Endogenous fluctuations in the demand for education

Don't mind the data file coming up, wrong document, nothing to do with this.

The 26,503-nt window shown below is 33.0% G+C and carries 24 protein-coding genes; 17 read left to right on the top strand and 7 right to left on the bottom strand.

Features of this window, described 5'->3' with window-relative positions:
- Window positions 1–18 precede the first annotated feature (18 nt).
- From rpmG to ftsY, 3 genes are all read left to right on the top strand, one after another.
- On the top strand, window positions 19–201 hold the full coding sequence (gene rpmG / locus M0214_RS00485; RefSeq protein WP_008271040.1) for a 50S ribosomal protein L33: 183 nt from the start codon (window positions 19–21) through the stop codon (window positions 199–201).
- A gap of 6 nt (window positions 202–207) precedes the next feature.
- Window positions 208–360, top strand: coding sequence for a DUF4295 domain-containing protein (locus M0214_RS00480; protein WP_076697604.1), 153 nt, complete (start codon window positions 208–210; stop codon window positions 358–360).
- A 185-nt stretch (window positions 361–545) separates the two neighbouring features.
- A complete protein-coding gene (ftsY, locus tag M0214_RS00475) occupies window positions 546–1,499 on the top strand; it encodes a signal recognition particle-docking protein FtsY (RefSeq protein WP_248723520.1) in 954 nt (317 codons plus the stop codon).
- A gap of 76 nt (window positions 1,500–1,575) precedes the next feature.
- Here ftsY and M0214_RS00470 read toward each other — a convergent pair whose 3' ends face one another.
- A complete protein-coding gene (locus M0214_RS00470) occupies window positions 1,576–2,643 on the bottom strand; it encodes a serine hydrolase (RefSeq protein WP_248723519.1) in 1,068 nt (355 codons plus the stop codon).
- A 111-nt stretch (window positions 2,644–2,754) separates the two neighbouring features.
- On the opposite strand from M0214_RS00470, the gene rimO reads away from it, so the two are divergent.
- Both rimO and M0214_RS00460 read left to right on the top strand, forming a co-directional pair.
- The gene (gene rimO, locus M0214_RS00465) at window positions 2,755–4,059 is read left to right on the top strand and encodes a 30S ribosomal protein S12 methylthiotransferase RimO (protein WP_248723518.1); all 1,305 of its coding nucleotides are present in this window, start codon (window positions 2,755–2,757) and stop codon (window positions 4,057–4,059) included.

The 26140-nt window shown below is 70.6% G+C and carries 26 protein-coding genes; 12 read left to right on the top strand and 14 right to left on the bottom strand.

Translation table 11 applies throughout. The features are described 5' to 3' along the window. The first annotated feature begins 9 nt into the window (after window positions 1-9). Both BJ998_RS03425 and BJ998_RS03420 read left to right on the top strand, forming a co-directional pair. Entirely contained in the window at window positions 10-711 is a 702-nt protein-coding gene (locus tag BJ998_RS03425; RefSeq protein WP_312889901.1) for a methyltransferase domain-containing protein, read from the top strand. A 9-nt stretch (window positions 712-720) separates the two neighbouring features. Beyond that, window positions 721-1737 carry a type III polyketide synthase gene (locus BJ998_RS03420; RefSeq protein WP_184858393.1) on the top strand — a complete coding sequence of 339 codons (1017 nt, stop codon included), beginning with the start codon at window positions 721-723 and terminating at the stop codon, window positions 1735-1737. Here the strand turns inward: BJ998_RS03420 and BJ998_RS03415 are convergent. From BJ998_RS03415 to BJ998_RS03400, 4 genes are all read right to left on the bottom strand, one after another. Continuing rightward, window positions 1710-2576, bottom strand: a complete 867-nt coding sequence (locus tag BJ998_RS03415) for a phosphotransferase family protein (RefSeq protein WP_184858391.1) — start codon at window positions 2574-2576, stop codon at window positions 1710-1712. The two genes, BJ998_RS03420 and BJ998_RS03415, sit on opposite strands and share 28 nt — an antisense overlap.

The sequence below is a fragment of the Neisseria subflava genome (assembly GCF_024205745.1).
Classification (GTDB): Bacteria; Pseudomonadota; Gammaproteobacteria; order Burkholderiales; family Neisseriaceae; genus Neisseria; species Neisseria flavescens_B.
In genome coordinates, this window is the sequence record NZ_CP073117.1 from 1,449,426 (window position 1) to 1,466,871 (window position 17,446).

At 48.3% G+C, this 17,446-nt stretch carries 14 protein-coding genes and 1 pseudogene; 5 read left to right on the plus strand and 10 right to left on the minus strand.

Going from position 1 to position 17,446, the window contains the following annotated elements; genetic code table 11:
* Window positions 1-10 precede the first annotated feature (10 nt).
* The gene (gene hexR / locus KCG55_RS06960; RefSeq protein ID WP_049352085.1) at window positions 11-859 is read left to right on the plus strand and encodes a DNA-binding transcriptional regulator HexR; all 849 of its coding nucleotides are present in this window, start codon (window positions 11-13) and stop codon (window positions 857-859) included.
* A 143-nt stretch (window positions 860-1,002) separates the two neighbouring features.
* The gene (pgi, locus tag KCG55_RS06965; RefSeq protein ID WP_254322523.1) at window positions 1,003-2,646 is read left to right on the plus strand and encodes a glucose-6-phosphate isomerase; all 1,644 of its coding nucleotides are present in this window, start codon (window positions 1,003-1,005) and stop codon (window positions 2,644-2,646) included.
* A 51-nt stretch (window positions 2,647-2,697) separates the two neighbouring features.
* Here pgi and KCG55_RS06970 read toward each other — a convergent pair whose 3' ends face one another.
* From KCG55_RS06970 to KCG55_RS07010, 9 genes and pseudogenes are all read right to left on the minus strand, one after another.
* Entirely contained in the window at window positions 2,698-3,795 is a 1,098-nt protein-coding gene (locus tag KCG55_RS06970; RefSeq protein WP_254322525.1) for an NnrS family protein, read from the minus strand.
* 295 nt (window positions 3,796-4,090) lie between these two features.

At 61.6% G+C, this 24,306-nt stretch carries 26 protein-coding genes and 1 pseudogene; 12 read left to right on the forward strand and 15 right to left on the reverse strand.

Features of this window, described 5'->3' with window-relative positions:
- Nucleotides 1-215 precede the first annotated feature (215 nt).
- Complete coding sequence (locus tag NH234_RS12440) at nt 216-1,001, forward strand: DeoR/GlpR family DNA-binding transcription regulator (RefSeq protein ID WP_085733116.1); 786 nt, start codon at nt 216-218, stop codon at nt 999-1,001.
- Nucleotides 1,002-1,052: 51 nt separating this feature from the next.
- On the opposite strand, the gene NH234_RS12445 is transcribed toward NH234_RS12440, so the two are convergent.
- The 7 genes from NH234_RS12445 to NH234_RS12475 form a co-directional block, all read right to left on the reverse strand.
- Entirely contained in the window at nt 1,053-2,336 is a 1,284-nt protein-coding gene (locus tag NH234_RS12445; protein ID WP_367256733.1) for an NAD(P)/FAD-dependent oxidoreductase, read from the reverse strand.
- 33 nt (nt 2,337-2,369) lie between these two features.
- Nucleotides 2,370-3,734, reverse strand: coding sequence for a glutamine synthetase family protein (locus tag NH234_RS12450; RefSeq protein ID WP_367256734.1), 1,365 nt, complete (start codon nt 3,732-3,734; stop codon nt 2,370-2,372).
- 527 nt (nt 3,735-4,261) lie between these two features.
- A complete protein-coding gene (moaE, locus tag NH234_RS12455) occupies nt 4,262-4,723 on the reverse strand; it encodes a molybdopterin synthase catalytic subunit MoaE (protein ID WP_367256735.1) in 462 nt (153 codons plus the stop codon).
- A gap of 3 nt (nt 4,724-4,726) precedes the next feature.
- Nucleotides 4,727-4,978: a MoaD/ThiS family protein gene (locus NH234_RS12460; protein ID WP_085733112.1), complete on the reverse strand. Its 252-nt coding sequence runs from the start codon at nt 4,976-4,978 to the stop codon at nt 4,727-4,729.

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Abstract. Enrollment rates to higher education reveal a quite large variation over time which cannot be explained by productivity shocks alone. We develop a human capital investment model in an overlapping generations framework that features endogenous fluctuations in the demand for education. Agents are heterogeneous in their beliefs about future wage differentials. An evolutionary competition between the heterogeneous beliefs determines the fraction of the newborn generation having a certain belief. Costly access to information on the returns to education induces agents to use potentially destabilizing backward looking prediction rules. Only if previous generations experience regret about their human capital investment decisions, will agents choose a more sophisticated prediction rule that dampens the cycle. Access to information becomes key for stable flows to higher education.
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